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Given that $\lim_{x \to 0} \frac{f(x)}{x^{2}} = 2$, find $\lim_{x \to 0} \lfloor f(x) \rfloor$ and find if $\lim_{x \to 0} \lfloor \frac{f(x)}{x} \rfloor$ exists. My math teacher says that since the denominator in the first limit is non negative and the limit itself is positive, he says that $\lim_{x \to 0} f(x) = 0^{+}$ and thus $\lim_{x \to 0} \lfloor f(x) \rfloor = 0$. I find this acceptable but my friend assumes $f(x) = 2x^{2} + \infty^{-}x^{3}$ and claims that $\lim_{x \to 0} \frac{f(x)}{x^{2}} = 2$ but that $\lim_{x \to 0} \lfloor f(x) \rfloor$ does not exist as $\lim_{x \to 0^{+}} f(x) = 0^{+}$ and $\lim_{x \to 0^{-}} f(x) = 0^{-}$. So who's right and who's wrong? If either of the two are wrong please explain why?

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  • $\begingroup$ If $f(x)=2x^2$, does it satisfy any of either of your claims? $\endgroup$ – Andrew Chin Nov 8 at 15:49
  • $\begingroup$ Your math teacher is correct. $\endgroup$ – Paramanand Singh Nov 8 at 15:58
  • $\begingroup$ Thanks for answering Andrew Chew! If $f(x) = 2x^{2}$ then quite obviously, $\lim_{x \to 0} frac{f(x)}{x^{2}} = 2$ and $\lim_{x \to 0} \lfloor f(x) \rfloor = 0$. But the problem is that $f(x)$ can be $2x^{2}$ or it can be any other expression that satisfies $\lim_{x \to 0} \frac{f(x)}{x^{2}} = 2$. We need to find what value $\lim_{x \to 0} \lfloor f(x) \rfloor$ equals irrespective of the function $f(x)$, as long as it satisfies $\lim_{x \to 0} \frac{f(x)}{x^{2}} = 2$. $\endgroup$ – K Darshan Nov 8 at 17:17
  • $\begingroup$ Paramanand Singh, I appreciate your effort but can you give the reason as to why my friend was wrong? $\endgroup$ – K Darshan Nov 8 at 17:20
  • $\begingroup$ Oh what I would give if tomorrow I'd wake up and find everyone has stopped plugging $\infty$ into expressions and treating it as though it were a number! $\endgroup$ – fleablood Nov 9 at 1:34
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The problem is, simply put, that an expression like $\infty^- \cdot x^3$ doesn't make sense; you won't find an actual function (meaning a function which only uses numbers and not $\infty$) which behaves like that. Even if you take a function like $f(x) = 2x^2 + (-10000) \cdot x^3$, as you approach zero, eventually the $x^3$ term will not matter anymore: it will be much smaller than the $2x^2$ term, if only the $x$ you insert is "small enough", so close enough to zero. That means that for $x$ small enough, this $f(x)$ will still be greater than $0$.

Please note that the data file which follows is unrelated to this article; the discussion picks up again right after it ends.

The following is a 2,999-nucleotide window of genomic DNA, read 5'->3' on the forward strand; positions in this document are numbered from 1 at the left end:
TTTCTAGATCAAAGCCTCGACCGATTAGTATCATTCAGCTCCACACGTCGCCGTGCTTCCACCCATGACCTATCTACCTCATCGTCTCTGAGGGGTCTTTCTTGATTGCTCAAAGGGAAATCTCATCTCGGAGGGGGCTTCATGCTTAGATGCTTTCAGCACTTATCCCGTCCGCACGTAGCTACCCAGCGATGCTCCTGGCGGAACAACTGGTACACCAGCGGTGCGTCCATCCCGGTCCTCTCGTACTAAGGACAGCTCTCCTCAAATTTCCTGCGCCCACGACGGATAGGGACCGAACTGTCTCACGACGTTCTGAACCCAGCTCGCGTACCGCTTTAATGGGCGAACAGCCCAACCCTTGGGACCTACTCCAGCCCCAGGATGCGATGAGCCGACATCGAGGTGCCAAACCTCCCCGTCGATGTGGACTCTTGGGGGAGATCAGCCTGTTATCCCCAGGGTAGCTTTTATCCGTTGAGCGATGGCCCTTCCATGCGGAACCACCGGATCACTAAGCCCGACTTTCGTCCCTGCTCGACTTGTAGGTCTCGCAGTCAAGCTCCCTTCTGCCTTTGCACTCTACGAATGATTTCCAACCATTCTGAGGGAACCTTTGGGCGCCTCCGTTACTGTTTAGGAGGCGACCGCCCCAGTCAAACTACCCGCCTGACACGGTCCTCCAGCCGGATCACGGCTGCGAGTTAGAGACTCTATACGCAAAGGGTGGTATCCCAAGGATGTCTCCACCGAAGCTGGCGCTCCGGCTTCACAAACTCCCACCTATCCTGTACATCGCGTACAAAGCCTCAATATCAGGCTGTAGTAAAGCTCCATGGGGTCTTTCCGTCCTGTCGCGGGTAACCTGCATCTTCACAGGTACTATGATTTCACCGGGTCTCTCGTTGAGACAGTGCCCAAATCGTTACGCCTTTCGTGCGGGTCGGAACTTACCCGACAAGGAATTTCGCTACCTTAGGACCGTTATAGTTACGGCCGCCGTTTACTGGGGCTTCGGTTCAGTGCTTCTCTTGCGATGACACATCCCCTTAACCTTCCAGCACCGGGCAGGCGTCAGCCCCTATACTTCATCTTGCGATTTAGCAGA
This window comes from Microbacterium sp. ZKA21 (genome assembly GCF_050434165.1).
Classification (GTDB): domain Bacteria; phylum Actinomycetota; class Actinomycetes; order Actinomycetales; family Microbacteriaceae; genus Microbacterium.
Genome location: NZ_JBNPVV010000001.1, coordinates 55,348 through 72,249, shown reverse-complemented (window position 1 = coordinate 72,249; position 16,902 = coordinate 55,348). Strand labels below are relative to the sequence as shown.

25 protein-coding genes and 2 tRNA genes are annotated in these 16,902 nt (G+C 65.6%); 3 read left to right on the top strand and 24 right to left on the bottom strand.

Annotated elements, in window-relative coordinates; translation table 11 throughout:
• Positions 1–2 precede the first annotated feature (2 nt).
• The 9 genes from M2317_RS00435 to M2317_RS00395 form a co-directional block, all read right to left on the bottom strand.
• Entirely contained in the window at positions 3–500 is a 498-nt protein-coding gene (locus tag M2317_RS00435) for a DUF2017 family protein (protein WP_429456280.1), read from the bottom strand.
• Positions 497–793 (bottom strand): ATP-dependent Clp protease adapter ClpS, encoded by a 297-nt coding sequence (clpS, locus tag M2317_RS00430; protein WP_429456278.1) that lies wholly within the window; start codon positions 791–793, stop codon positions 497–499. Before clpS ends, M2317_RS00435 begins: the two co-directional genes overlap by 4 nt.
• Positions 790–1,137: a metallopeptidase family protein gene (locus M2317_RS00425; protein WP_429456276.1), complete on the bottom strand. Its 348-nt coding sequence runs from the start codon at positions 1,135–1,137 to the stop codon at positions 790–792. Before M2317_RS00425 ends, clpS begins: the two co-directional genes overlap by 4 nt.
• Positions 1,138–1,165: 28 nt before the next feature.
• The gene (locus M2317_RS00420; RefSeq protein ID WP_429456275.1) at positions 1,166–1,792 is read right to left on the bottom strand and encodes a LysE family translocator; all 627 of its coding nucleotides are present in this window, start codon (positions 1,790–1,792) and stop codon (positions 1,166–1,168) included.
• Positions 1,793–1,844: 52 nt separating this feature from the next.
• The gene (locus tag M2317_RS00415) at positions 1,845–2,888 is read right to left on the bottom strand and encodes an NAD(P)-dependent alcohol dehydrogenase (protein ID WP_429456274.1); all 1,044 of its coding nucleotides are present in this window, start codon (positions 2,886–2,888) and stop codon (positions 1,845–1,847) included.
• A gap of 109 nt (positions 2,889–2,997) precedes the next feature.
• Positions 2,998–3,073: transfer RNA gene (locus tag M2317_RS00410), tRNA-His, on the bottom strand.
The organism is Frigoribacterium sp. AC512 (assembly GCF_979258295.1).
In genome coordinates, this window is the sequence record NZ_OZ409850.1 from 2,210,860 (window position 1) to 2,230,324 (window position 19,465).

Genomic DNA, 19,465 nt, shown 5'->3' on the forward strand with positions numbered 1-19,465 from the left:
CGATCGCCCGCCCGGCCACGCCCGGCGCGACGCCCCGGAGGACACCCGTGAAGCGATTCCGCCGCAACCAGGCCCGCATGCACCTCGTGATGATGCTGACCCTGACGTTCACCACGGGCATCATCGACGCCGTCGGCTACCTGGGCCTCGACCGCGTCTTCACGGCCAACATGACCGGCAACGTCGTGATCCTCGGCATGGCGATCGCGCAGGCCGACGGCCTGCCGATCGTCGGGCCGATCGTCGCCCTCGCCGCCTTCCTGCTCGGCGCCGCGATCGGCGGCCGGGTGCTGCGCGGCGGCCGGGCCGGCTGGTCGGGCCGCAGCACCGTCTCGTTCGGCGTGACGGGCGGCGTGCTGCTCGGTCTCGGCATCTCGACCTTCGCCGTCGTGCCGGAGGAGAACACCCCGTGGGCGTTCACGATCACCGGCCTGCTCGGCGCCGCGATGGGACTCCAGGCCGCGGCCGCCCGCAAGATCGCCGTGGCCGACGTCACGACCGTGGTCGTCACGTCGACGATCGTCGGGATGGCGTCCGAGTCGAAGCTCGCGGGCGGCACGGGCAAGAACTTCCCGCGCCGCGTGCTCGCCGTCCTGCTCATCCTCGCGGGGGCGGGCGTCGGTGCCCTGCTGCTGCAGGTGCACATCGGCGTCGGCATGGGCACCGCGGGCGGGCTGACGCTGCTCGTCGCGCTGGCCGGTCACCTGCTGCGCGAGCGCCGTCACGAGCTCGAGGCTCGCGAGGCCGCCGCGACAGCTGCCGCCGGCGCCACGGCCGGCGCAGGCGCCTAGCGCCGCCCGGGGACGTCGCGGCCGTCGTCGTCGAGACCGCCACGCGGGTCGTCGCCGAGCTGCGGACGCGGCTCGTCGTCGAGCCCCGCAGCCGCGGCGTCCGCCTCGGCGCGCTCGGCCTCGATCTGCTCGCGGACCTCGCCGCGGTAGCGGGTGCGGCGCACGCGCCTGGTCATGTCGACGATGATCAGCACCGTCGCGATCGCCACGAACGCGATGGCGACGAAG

So yeah, your teacher is correct. In general, you should always be very skeptical when people use infinity like that. Without proper care, infinity doesn't actually make a whole lot of sense :)

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Elaborating on my comment the counter-example given by your friend does not make any sense. You can't write expressions like $f(x) =2x^2+\infty^{-}x^3$. The usage of symbol $\infty$ is always specified by specific definitions and typical examples are expressions like $x\to\infty $ and $\lim_{x\to 0}1/x^2=\infty $.

On the other hand the correct argument goes like this. Since $f(x) /x^2\to 2$ the expression $f(x) /x^2$ is positive as $x\to 0$ and hence $f(x) >0$ as $x\to 0$. Further $$f(x) =x^2\cdot \dfrac {f(x)} {x^2}\to 0\cdot 2=0$$ and hence $f(x) <1$ as $x\to 0$. It follows that $\lfloor f(x) \rfloor =0$ as $x\to 0$ and thus $\lim_{x\to 0}\lfloor f(x) \rfloor =0$.

The expression $f(x) /x= x(f(x) /x^2)$ also tends to $0$ but is positive if $x\to 0^{+}$ and negative if $x\to 0^{-}$ and hence $\lfloor f(x) /x\rfloor =0$ if $x\to 0^{+}$ and $\lfloor f(x) /x \rfloor =-1$ as $x\to 0^{-}$ so that the limit $\lim_{x\to 0}\left\lfloor \dfrac{f(x)} {x} \right\rfloor$ does not exist.

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I'm not entirely sure I understand your teacher's argument (I sure as heck don't get your friend's), but I think it is valid.

$1 > \epsilon > 0$ and there is a $\delta$ so that $|x|< \delta$ implies $|\frac {f(x)}{x^2} - 2| < \epsilon$ so $2-\epsilon \frac {f(x)}{x^2} < 2-\epsilon$. Thus $1 < \frac {f(x)}{x^2} < 3$ and $f(x) > 0$ and $x < \min(\delta,\frac 12)$ then

$0 < x^2 < \frac {f(x)} < 3x^2 < \frac 34$ so $0 <f(x) < \frac 34$ and $\lfloor f(x)\rfloor = 0$ for all $x < \min(\delta, \frac 12)$.

Which means $\lim_{x\to 0}\lfloor f(x)\rfloor = 0$.

Which I think is your teacher's argument.

I can't see why your friend assumes $f(x) = 2x^2 + \infty - x^3$, which doesn't even make sense. (What is $f(5)$? Is it $\infty -25$? What's that?) so I can't tell you why he is wrong other than that what he says makes no sense.

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  • $\begingroup$ I'm guessing here but you probably didn't understand what $0^+$, $\infty^-$, etc. actually mean. Generally a number like $a^{+}$ is a number just greater than $a$, something like $a+0.000...1$ and $a^{-}$ is a number just less than $a$, something like $a-0.000...1$. What I meant by $\infty^{-}$ is that it's a number that is very large but not $\infty$. However, on second thoughts, I believe that a number like that doesn't exist. $\endgroup$ – K Darshan Nov 9 at 13:27
  • $\begingroup$ Infinity is NOT a number. $\infty^{-}$ is oxymoronic and self-contradictory. $f(x) = 2x^2 +\infty^{-}x^3$ is meaningless and illdefined (what number is $f(5) = 50+150\infty^-$?). Your friend is more than wrong. Your friend is spouting uninterpretable gibberish. $\endgroup$ – fleablood Nov 10 at 16:10

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